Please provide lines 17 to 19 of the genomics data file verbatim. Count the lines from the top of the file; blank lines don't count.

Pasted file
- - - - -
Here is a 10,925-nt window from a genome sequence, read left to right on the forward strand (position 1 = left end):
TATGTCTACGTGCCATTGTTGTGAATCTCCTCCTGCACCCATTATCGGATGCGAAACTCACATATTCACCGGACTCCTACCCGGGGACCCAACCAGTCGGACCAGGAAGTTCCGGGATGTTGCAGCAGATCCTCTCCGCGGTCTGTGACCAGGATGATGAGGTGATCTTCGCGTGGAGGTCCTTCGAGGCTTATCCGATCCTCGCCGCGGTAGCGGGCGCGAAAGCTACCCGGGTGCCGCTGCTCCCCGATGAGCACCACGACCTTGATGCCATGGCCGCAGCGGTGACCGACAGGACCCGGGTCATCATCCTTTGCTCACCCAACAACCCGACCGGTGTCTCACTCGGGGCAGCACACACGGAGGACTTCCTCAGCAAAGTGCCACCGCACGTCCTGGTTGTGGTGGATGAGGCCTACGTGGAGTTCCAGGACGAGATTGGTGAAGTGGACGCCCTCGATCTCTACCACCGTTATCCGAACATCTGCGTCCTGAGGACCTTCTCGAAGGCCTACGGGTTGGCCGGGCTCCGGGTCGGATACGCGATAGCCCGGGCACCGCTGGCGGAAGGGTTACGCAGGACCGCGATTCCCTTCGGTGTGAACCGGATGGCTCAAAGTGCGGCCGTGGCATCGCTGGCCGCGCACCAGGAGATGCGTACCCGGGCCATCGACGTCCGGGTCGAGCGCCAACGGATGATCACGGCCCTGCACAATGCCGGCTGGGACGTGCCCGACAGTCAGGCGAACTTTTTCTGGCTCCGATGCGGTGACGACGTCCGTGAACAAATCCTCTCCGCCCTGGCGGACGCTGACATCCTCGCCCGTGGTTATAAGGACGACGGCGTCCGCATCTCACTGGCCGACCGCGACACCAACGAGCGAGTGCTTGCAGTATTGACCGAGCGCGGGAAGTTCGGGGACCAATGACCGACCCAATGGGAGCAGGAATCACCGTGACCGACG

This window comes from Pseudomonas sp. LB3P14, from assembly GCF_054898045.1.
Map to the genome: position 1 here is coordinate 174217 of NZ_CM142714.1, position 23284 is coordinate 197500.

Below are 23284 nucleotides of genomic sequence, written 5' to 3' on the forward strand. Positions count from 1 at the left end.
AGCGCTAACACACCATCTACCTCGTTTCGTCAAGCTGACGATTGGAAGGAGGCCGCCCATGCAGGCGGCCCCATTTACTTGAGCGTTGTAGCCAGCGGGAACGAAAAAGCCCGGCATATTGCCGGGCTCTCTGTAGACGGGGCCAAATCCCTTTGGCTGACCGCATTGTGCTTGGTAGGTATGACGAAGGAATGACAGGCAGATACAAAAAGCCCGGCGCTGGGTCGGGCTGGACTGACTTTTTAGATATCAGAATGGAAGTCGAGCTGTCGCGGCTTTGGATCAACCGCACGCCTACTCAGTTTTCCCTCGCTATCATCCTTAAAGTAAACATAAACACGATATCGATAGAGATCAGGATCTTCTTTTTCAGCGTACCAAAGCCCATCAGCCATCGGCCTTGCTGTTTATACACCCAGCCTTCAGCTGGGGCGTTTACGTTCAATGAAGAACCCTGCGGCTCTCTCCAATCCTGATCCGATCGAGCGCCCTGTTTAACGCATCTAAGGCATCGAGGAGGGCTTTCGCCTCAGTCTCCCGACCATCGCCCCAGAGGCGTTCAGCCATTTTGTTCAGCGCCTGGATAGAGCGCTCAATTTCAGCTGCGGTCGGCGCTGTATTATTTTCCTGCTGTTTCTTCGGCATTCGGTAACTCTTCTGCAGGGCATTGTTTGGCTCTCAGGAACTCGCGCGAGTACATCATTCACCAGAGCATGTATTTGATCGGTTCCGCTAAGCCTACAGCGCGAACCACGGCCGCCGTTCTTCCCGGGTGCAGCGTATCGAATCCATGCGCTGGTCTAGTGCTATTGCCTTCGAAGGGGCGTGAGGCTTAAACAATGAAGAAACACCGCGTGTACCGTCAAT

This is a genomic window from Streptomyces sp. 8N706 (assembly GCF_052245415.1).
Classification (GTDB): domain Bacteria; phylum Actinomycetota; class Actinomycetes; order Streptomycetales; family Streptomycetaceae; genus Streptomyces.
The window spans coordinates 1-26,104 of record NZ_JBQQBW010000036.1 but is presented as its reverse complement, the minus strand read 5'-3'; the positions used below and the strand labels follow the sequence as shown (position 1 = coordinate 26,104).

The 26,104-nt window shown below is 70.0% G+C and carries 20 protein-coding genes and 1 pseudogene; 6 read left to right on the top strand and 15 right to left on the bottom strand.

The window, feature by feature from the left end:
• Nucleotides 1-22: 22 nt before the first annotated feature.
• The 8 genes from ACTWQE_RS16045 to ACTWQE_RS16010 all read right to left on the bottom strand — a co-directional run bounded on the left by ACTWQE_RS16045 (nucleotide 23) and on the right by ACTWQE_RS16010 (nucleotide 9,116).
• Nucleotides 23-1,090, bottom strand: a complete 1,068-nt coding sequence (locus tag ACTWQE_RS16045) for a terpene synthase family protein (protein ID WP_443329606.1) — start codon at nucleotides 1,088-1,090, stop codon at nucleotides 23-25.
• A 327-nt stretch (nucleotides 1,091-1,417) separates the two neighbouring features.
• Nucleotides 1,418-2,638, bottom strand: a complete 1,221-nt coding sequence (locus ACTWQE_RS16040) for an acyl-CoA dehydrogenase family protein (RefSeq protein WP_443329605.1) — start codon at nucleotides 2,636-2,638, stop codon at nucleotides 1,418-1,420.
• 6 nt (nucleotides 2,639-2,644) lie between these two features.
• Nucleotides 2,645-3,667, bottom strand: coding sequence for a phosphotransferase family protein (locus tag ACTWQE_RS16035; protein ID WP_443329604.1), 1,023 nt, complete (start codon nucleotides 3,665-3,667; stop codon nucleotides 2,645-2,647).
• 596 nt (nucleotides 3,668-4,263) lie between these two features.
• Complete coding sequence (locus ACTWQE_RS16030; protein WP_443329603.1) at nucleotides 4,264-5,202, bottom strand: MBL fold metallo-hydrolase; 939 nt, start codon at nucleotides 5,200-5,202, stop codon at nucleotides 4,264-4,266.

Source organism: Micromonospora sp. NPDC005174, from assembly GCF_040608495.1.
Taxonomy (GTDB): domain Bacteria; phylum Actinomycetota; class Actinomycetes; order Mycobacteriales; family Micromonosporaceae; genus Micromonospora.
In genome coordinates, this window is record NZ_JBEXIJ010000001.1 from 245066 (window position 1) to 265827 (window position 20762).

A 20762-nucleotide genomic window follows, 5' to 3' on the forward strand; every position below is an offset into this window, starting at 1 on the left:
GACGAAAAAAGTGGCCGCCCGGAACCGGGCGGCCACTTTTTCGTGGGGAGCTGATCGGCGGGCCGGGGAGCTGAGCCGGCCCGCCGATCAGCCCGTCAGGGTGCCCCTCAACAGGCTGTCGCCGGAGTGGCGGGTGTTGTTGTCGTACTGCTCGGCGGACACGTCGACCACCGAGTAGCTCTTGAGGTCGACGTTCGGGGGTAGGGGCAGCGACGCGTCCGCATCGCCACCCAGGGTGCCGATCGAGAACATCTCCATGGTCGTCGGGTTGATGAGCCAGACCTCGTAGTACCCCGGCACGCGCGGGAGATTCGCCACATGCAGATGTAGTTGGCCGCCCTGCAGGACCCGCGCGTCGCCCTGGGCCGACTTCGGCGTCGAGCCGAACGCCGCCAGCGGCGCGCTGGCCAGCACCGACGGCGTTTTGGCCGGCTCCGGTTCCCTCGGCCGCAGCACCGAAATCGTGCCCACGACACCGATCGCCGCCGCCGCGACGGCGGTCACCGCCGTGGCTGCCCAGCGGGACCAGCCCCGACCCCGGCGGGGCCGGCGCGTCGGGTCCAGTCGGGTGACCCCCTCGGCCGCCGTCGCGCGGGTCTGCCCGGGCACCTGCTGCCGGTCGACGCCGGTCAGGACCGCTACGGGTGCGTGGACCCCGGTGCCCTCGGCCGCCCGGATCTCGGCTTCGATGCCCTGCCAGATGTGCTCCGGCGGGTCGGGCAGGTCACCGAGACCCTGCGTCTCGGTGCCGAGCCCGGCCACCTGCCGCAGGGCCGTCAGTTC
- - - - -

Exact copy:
• 6 nt (nucleotides 2,639-2,644) lie between these two features.
• Nucleotides 2,645-3,667, bottom strand: coding sequence for a phosphotransferase family protein (locus tag ACTWQE_RS16035; protein ID WP_443329604.1), 1,023 nt, complete (start codon nucleotides 3,665-3,667; stop codon nucleotides 2,645-2,647).
• 596 nt (nucleotides 3,668-4,263) lie between these two features.